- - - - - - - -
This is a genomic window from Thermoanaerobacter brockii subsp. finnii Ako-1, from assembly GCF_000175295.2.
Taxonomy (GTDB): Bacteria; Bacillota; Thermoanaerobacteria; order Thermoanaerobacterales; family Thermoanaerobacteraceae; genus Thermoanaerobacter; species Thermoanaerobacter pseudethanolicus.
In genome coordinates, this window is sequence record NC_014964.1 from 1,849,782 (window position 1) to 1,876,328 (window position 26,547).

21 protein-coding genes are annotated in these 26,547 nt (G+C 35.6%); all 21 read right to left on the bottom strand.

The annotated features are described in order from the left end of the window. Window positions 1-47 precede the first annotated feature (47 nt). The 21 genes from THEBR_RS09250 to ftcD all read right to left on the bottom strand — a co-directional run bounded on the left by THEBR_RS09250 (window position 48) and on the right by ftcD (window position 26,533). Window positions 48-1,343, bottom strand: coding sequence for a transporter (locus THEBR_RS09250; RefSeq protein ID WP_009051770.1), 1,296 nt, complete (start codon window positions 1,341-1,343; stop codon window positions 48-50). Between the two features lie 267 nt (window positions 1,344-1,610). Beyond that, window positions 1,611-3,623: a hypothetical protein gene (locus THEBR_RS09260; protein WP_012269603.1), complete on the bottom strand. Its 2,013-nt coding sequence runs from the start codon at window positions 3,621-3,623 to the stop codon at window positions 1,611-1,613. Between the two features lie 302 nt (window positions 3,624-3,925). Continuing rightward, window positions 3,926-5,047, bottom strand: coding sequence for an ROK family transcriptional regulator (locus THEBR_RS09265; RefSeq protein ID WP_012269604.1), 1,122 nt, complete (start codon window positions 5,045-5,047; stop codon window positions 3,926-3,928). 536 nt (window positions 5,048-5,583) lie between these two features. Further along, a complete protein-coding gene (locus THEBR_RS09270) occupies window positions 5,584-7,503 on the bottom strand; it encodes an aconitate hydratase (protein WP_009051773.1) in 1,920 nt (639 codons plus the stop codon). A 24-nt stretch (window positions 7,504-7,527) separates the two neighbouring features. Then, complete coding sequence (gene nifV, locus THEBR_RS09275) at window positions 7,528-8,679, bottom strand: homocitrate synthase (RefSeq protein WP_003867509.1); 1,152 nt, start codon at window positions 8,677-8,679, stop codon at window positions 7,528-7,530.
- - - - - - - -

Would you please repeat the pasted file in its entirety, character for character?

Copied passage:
This is a genomic window from Thermoanaerobacter brockii subsp. finnii Ako-1, from assembly GCF_000175295.2.
Taxonomy (GTDB): Bacteria; Bacillota; Thermoanaerobacteria; order Thermoanaerobacterales; family Thermoanaerobacteraceae; genus Thermoanaerobacter; species Thermoanaerobacter pseudethanolicus.
In genome coordinates, this window is sequence record NC_014964.1 from 1,849,782 (window position 1) to 1,876,328 (window position 26,547).

21 protein-coding genes are annotated in these 26,547 nt (G+C 35.6%); all 21 read right to left on the bottom strand.

The annotated features are described in order from the left end of the window. Window positions 1-47 precede the first annotated feature (47 nt). The 21 genes from THEBR_RS09250 to ftcD all read right to left on the bottom strand — a co-directional run bounded on the left by THEBR_RS09250 (window position 48) and on the right by ftcD (window position 26,533). Window positions 48-1,343, bottom strand: coding sequence for a transporter (locus THEBR_RS09250; RefSeq protein ID WP_009051770.1), 1,296 nt, complete (start codon window positions 1,341-1,343; stop codon window positions 48-50). Between the two features lie 267 nt (window positions 1,344-1,610). Beyond that, window positions 1,611-3,623: a hypothetical protein gene (locus THEBR_RS09260; protein WP_012269603.1), complete on the bottom strand. Its 2,013-nt coding sequence runs from the start codon at window positions 3,621-3,623 to the stop codon at window positions 1,611-1,613. Between the two features lie 302 nt (window positions 3,624-3,925). Continuing rightward, window positions 3,926-5,047, bottom strand: coding sequence for an ROK family transcriptional regulator (locus THEBR_RS09265; RefSeq protein ID WP_012269604.1), 1,122 nt, complete (start codon window positions 5,045-5,047; stop codon window positions 3,926-3,928). 536 nt (window positions 5,048-5,583) lie between these two features. Further along, a complete protein-coding gene (locus THEBR_RS09270) occupies window positions 5,584-7,503 on the bottom strand; it encodes an aconitate hydratase (protein WP_009051773.1) in 1,920 nt (639 codons plus the stop codon). A 24-nt stretch (window positions 7,504-7,527) separates the two neighbouring features. Then, complete coding sequence (gene nifV, locus THEBR_RS09275) at window positions 7,528-8,679, bottom strand: homocitrate synthase (RefSeq protein WP_003867509.1); 1,152 nt, start codon at window positions 8,677-8,679, stop codon at window positions 7,528-7,530.